“Sshhhhh!” hisses my daughter. “No singing!”
Well, if you want to call it that.
I’m wailing, “Who caaares. No big deaaal. I want mooore!” with Disney’s Little Mermaid as we hurtle down the highway. My daughter doesn’t approve of my can’t-beat-’em-join-’em method of coping with playback number three of this CD in one week.
entertains my child minimizes the whining from the back seat so that I don’t sell my soul during transport. Nevertheless, one can only purchase so many children’s CDs before their incessant chirpiness must be replayed.
Or can one? Amazon lists 70,389 children’s CDs.
I Want More
Disney renders a rather materialist mermaid. She sings, “Look at this stuff. Isn’t it neat? Wouldn’t ya think my collection’s complete? Wouldn’t ya think I’m the girl, the girl who has everything?” All this stuff notwithstanding, she still confesses, “I want more!”
Ariel is definitely an American mermaid, not because she wants more but because she gets it. She defies her father, sells her voice for a pair of feet, wins her human prince, and after a scuffle with the sea witch regains her voice and her father’s blessing, not to mention kills the witch and establishes world peace.
I feel cheated. Where’s my siren song? Where’s my prince? (No offense, Dear.) Where’s my internationally acclaimed victory over evil? How can I stand on my own two feet if I’m stuck with this tail?
Disney’s bald depiction points out my own recent wrestling match with entitlement. I’ve drunk the Kool-Aid. What is happening to me?
I’m a missionary kid. I grew up in the country at the bottom of the UN’s Misery Index. Now, American water runs out of my tap. Every day. Cold and hot. All potable. But who cares? No big deal? I want more?
Where did I learn such discontent?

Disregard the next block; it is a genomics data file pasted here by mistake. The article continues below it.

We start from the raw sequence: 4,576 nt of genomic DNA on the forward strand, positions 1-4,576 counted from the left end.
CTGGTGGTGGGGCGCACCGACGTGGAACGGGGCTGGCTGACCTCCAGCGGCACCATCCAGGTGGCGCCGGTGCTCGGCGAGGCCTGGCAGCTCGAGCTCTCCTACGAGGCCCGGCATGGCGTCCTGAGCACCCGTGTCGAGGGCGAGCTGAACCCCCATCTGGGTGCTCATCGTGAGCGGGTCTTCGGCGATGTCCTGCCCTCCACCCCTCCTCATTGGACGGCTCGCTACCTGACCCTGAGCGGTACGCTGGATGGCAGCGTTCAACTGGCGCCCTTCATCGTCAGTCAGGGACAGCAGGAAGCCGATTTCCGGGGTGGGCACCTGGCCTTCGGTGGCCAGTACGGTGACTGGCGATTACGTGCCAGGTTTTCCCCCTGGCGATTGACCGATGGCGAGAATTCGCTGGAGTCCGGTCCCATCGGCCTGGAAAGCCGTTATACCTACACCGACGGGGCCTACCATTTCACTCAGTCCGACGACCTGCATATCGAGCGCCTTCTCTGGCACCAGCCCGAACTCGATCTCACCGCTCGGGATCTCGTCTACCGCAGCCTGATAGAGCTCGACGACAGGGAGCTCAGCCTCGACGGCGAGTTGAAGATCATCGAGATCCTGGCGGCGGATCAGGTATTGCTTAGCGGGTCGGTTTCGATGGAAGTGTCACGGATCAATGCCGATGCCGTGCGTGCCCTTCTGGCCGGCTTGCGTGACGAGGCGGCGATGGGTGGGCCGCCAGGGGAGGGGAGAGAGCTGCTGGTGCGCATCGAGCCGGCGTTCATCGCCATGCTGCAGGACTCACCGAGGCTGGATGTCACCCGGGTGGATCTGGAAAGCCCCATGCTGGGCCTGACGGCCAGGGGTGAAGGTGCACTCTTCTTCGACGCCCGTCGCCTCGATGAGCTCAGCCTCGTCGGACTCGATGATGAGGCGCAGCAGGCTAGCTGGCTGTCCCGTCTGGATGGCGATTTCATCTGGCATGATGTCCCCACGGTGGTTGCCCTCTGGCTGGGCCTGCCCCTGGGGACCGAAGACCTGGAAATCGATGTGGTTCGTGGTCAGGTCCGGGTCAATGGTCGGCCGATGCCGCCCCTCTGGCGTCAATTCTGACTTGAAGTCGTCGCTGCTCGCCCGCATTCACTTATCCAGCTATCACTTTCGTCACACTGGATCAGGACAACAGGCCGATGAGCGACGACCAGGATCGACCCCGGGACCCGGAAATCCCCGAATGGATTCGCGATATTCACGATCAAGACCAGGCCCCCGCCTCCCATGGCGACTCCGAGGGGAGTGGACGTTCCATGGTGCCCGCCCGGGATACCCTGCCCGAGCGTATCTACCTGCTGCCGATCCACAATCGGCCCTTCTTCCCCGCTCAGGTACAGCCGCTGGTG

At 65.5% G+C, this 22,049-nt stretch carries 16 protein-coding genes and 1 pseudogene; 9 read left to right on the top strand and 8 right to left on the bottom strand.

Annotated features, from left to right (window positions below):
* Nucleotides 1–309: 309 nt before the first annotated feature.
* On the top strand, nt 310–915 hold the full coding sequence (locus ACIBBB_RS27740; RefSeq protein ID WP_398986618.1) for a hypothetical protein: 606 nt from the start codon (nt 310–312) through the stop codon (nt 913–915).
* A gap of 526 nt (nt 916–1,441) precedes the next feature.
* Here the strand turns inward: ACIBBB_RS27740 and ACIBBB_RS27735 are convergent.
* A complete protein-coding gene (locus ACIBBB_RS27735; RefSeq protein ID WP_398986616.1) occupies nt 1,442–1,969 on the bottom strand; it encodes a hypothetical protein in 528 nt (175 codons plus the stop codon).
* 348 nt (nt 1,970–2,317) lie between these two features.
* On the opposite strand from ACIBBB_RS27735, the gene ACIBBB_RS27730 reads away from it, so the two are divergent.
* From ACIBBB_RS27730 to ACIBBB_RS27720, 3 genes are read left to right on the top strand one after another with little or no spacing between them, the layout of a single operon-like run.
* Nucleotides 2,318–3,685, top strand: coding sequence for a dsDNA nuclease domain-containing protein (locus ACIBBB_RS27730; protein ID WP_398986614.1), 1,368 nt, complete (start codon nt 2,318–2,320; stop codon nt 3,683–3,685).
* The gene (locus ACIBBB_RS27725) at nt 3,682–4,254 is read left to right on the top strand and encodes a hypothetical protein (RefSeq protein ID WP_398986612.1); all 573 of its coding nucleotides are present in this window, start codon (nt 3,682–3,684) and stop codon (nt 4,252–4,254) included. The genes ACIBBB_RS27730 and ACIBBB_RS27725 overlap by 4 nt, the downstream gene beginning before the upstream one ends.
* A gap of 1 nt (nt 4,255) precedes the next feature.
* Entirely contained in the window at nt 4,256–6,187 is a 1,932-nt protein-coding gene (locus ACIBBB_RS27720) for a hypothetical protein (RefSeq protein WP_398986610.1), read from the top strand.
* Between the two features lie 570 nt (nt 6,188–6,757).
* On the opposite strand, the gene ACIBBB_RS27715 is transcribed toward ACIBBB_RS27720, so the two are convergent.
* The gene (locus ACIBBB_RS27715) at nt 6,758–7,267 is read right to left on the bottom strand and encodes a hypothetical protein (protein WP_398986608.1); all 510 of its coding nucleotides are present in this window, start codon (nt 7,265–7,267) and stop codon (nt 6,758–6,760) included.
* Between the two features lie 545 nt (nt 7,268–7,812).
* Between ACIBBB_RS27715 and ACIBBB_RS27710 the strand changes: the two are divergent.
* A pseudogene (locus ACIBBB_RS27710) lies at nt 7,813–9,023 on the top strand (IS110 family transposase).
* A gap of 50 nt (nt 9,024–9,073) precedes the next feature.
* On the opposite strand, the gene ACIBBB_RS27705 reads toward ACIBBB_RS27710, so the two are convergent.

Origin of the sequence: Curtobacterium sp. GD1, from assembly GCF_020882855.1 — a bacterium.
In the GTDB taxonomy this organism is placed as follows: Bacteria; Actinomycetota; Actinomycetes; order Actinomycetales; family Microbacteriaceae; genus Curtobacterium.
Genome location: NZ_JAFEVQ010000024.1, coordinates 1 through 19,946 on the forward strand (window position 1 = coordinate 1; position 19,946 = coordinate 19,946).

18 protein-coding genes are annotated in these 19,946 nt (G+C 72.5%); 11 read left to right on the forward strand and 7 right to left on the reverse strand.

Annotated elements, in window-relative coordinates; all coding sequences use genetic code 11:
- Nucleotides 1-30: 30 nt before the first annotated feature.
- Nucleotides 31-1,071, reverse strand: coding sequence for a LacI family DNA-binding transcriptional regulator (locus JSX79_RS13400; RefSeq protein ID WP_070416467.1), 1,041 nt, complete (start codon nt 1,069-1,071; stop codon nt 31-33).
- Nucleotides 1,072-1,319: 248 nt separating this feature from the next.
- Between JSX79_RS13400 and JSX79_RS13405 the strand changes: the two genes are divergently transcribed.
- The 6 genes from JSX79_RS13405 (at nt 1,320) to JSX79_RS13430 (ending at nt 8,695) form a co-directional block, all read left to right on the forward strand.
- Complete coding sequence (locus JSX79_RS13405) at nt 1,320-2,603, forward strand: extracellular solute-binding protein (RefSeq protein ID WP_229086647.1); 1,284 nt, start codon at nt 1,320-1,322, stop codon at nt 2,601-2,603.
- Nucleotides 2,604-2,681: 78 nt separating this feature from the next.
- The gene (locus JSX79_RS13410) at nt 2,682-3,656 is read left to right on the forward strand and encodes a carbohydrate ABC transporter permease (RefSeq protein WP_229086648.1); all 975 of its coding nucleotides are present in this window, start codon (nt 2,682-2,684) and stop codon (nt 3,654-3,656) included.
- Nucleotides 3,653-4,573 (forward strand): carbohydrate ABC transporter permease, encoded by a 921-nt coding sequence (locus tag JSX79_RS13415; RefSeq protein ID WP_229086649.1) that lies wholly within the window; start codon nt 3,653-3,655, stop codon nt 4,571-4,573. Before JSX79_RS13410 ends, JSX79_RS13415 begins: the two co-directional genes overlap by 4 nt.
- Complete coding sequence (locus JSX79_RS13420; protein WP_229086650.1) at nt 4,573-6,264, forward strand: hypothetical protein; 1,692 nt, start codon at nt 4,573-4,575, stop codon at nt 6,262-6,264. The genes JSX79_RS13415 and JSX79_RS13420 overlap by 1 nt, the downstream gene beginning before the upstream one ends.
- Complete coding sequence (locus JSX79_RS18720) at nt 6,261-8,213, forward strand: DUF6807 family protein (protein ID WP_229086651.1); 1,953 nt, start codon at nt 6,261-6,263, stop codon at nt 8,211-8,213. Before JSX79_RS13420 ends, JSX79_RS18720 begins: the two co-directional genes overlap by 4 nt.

I Don’t Have Enough
Acclaimed author and speaker Brené Brown suggests I have drunk a scarcity potion. She cites Lynne Twist, concluding: “Addressing scarcity doesn’t mean searching for abundance, but rather choosing a mind-set of sufficiency.” The antidote to these messages of scarcity is gratitude and celebrating the ordinary.
This doesn’t mean faking feelings of gratitude. It means practicing gratitude, turning fear of insufficiency into words of thanks.
I Want My (Fairy) Tail Back
Hans Christian Andersen’s original Little Mermaid (1837) is just as discontent with her wealth—she’s given eight oysters on her fifteenth birthday, while commoners are only allowed six. She wants more, too: the human prince and an immortal soul. She sells her voice, shuns her family, bleeds from her feet every time she walks, but the prince marries someone else anyway. The little mermaid dissolves into sea foam and her family is heart-broken.
Disney’s moral: If you long for more and you smack down a sea witch, you can have more. Andersen’s moral: Covetousness does lead to more. More unhappiness.
Apparently, the only way to win (back) my immortal soul is not salvation by success, but by “raising my voice in a regular thank offering.” According to the original fish-man, defying the Father doesn’t raise me out of the sea of my discontent. “Deliverance belongs to the Lord” (Jonah 2:9).